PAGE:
Document Detail


Trade-offs in antiherbivore defenses in Piper cenocladum: ant mutualists versus plant secondary metabolites.
MedLine Citation:
PMID:  11441447     Owner:  NLM     Status:  MEDLINE    
Abstract/OtherAbstract:
Ant-plant mutualisms may provide indirect evidence for costs of antiherbivore defenses when plants demonstrate trade-offs between allocating resources and energy into ant attractants versus chemical defenses. We tested the hypothesis that ecological trade-offs in defenses are present in Piper cenocladum. This plant possesses two distinct defenses: food bodies that attract predatory ants that destroy herbivore eggs and amides that deter herbivores. Previous studies have demonstrated that the food bodies in P. cenocladum are an effective defense because the ants deter herbivory by specialist herbivores. Amides in other Piper species have been shown to have toxic qualities, but we tested the additional hypothesis that these amides have an actual defensive function in P. cenocladum. To test for ecological trade-offs between the two putative defenses, fragments of P. cenocladum were examined for the presence of amides both when the plant was producing food bodies and when it was not producing food bodies. Plants with active ant colonies had redundant defenses, producing food bodies and high levels of amides at the same time, but we detected a trade-off in that they had significantly lower levels of amides than did plants with no ants. To test for the defensive value of P. cenocladum amides, we used an ant bioassay and we examined herbivory results from previous experiments with plants that had variable levels of amides. These tests demonstrated that amides are deterrent to omnivorous ants, leaf cutting ants, and orthopterans. In contrast, the resident Pheidole bicornis ants are effective at deterring herbivory by specialist herbivores that oviposit eggs on the plant but not at deterring herbivory by nonresident omnivores. We concluded that although both amides and food body production appear to be costly, redundancy in defenses is necessary to avoid damage by a complex suit of herbivores.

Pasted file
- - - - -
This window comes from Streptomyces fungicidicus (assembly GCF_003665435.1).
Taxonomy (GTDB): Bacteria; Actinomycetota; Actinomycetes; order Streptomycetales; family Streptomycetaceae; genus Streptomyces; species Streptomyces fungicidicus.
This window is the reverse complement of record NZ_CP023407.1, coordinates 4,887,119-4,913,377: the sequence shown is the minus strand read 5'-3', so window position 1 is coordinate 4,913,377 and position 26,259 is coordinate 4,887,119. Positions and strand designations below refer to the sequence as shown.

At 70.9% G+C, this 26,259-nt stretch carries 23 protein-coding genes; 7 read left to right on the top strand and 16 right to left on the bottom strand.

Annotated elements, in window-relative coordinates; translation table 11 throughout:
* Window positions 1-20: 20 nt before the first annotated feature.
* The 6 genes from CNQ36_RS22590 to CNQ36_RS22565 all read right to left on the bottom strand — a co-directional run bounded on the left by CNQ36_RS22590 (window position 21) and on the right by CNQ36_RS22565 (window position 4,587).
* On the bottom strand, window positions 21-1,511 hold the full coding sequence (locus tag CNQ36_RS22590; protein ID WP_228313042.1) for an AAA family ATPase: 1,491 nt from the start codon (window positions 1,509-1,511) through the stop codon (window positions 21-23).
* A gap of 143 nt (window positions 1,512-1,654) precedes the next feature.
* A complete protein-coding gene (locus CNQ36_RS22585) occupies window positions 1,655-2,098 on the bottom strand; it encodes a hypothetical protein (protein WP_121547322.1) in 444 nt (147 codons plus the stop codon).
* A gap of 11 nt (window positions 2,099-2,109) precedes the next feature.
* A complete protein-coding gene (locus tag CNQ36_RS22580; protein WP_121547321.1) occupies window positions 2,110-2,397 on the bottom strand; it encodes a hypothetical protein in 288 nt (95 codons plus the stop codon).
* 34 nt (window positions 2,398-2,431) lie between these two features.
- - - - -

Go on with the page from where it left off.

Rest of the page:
Authors:
L A Dyer; C D Dodson; J Beihoffer; D K Letourneau
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Publication Detail:
Type:  Journal Article; Research Support, Non-U.S. Gov't; Research Support, U.S. Gov't, Non-P.H.S.    
Journal Detail:
Title:  Journal of chemical ecology     Volume:  27     ISSN:  0098-0331     ISO Abbreviation:  J. Chem. Ecol.     Publication Date:  2001 Mar 
Date Detail:
Created Date:  2001-07-09     Completed Date:  2001-12-07     Revised Date:  2008-11-21    
Medline Journal Info:
Nlm Unique ID:  7505563     Medline TA:  J Chem Ecol     Country:  United States    
Other Details:
Languages:  eng     Pagination:  581-92     Citation Subset:  IM    
Affiliation:
Department of Ecology and Evolutionary Biology, Tulane University, New Orleans, Louisiana 70118, USA.
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MeSH Terms
Descriptor/Qualifier:
Amides / analysis
Animals
Ants / physiology*
Costa Rica
Ecology
Multivariate Analysis
Plant Leaves / chemistry
Plant Physiological Phenomena*
Plants / chemistry,  growth & development
Chemical
Reg. No./Substance:
0/Amides

From MEDLINE®/PubMed®, a database of the U.S. National Library of Medicine


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